Kryzystof Kieslowski's Blind Chance tells three stories that imagine three different possible paths in a young man's life. The man is Witek (Boguslaw Linda, Man of Iron), a Polish medical student who has abandoned his studies in the wake of his father's recent death. He decides to board a train and go to Warsaw for a while. In the first story, he catches the train. In the second story, he misses the train, accidentally knocks over a police officer and gets arrested. In the third story, he misses the train and encounters an old friend. In each story, Witek's life takes a dramatically different path.
Chance and coincidence play a major role in much of Kieslowski's work, and Blind Chance (his fourth narrative feature) feels like the purest exploration of the director's belief that small gestures can impact our lives in significant ways. At the beginning of each story, Witek encounters the same two people as he's running towards the train: an elderly woman and a man drinking a beer. Sometimes he bumps into them, sometimes he runs around them, sometimes he makes them drop what they're carrying – he doesn't stop running, but these tiny alterations to his route and pace have a ripple effect that impacts his entire life.
Witek seems to be at a particularly vulnerable moment in his life, as his grief over his father's death leaves him open to new possibilities about what life really means and what's worth believing. In the first segment, he meets an elderly communist (Tadeusz Lomnicki, The Contract) on the train and subsequently decides to become a card-carrying member of the communist party. In the second segment, he joins the anti-communist resistance and decides to take up Christianity. In the third story, he decides to abandon ideology of any sort and avoids both politics and religion. These are not just important decisions, but the kind of decisions that define who a person is. Is our decision to be a Christian or an atheist or a conservative or a liberal so easily determined by chance, coincidence and circumstance? We all like to think that we have sound reasons for believing what we believe, but Kieslowski's film attempts to make the case that we are less in control of our fate than we would think – that we are living in a deterministic world which merely offers the illusion of free will.
The film was made in 1981 during a period of political transition in Poland, as the anti-communist trade union Solidarity was beginning its rise and as the communist government began preparing to implement martial law. The film was completed, but was censored by the government for years before finally receiving a release in 1987 (and even then, a number of scenes had been snipped from the movie, though most of those have been restored on Criterion's new home video presentation of the film). Blind Chance is simultaneously deeply political and apolitical, making sharp observations about the assorted belief systems depicted in the film while suggesting them none of them offer all of the answers required for personal fulfillment. The film's most beautiful scene takes place near the conclusion, as Witek sees something that has a profound impact on his view of life. It's this film's equivalent of the Duck Soup scene from Hannah and Her Sisters; a moment of transcendent understanding found in an unlikely place.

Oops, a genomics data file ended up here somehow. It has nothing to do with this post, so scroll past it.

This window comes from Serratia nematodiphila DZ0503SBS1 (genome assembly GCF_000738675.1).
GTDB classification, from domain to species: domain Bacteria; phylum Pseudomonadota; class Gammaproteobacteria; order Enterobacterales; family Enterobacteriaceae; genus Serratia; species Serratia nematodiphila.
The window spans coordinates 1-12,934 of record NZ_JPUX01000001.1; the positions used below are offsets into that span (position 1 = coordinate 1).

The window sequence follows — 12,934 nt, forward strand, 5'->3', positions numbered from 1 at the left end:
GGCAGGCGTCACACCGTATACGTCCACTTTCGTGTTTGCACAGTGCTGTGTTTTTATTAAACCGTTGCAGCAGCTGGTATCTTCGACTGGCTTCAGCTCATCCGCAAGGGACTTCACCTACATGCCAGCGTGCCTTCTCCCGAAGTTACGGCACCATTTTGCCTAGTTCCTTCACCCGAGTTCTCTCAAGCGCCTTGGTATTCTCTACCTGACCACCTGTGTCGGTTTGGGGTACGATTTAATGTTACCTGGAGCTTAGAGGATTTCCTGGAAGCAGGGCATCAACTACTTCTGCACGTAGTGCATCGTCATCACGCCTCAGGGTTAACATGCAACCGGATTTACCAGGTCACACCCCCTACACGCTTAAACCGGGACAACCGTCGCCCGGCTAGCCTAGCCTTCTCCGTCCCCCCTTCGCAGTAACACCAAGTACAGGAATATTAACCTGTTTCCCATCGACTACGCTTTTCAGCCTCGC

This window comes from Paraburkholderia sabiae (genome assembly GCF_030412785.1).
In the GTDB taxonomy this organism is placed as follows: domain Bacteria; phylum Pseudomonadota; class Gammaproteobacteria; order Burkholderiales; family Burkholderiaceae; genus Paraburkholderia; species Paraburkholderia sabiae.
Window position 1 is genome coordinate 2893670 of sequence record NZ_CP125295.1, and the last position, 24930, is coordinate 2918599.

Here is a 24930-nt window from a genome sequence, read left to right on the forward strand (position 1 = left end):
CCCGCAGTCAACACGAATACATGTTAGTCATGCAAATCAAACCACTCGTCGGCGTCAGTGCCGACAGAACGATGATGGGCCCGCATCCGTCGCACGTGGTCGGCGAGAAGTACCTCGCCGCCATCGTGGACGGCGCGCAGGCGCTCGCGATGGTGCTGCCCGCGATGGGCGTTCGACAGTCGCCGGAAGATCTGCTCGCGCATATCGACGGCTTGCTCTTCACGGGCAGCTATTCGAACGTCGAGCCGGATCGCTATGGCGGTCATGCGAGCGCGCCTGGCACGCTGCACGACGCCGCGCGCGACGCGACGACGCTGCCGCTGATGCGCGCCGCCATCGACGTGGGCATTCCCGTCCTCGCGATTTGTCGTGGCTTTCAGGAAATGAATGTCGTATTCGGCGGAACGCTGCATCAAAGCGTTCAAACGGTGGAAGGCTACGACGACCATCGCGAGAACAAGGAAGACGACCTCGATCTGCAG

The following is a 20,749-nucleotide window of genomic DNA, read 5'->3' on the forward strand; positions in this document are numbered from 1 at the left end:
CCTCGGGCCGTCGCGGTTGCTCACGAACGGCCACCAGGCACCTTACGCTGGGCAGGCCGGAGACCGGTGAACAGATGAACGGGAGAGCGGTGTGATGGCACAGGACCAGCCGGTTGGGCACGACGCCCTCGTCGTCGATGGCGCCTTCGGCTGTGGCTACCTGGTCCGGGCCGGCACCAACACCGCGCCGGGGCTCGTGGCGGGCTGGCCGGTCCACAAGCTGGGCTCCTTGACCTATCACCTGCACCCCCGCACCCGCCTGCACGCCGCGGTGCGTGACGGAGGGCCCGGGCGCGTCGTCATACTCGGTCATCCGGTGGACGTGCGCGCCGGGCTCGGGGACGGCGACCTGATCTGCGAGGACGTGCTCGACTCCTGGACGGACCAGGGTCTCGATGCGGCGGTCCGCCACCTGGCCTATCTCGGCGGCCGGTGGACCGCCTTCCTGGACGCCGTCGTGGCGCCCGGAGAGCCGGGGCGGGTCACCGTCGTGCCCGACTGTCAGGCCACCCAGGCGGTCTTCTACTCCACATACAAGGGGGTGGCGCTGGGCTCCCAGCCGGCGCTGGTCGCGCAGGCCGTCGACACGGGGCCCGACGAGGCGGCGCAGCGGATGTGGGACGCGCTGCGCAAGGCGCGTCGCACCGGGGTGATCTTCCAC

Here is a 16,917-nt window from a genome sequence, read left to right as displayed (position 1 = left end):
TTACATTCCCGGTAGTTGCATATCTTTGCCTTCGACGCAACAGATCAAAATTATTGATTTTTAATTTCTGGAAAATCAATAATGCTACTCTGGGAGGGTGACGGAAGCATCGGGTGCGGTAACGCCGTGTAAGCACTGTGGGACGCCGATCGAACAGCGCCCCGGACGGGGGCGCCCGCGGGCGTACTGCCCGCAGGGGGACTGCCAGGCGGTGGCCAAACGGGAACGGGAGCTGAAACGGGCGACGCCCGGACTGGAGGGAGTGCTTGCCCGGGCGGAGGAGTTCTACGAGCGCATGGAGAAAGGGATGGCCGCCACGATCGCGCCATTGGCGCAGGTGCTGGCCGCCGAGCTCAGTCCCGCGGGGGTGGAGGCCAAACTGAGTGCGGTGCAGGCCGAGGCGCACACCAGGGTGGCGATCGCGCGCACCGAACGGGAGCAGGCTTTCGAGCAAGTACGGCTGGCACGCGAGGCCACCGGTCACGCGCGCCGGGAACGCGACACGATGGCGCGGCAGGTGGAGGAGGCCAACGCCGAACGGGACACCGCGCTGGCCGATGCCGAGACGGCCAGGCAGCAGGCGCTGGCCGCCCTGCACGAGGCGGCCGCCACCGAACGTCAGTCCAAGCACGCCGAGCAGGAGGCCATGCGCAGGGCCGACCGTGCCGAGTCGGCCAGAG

The film also marks a period of transition in Kieslowski's career, as the director began to move from documentary-style realism (an approach undoubtedly rooted in the fact that he began his career as a documentary filmmaker) into something more strikingly cinematic. While the visuals here aren't on par with the intoxicating imagery of something like The Double Life of Veronique or Blue, it's considerably more visually expressive and stylized than his earlier work. The music also plays a prominent role here, as a haunting theme by Wojciech Kilar appears over and over and over again, finding new resonance each time it appears depending on the situation we're in. Again: everything is the same, and everything is different.
Blind Chance is a fascinating construction (Run, Lola, Run is a shallower but more kinetic riff on this tale), but in truth, it's more absorbing to think about and discuss than it is to actually watch. While I find Kieslowski's later films to be spellbinding (and even entertaining) experiences, this one is a little less emotionally absorbing than his others. Linda's performance is soulful and persuasive, but his distraught presence isn't quite enough to prevent certain stretches of the movie from feeling a little dull. The film is a slow-burning, multi-layered build-up to a profound (and ultimately shocking) ending – in this case, the film's power is in the destination rather than the journey. Though not as immediately entrancing or consistently gripping as the director's best work, it's an ambitious film that ultimately rewards the viewer's patience.
Rating: ★★★ (out of four)
MPAA Rating: Not Rated
Running Time: 123 minutes
Release Year: 1987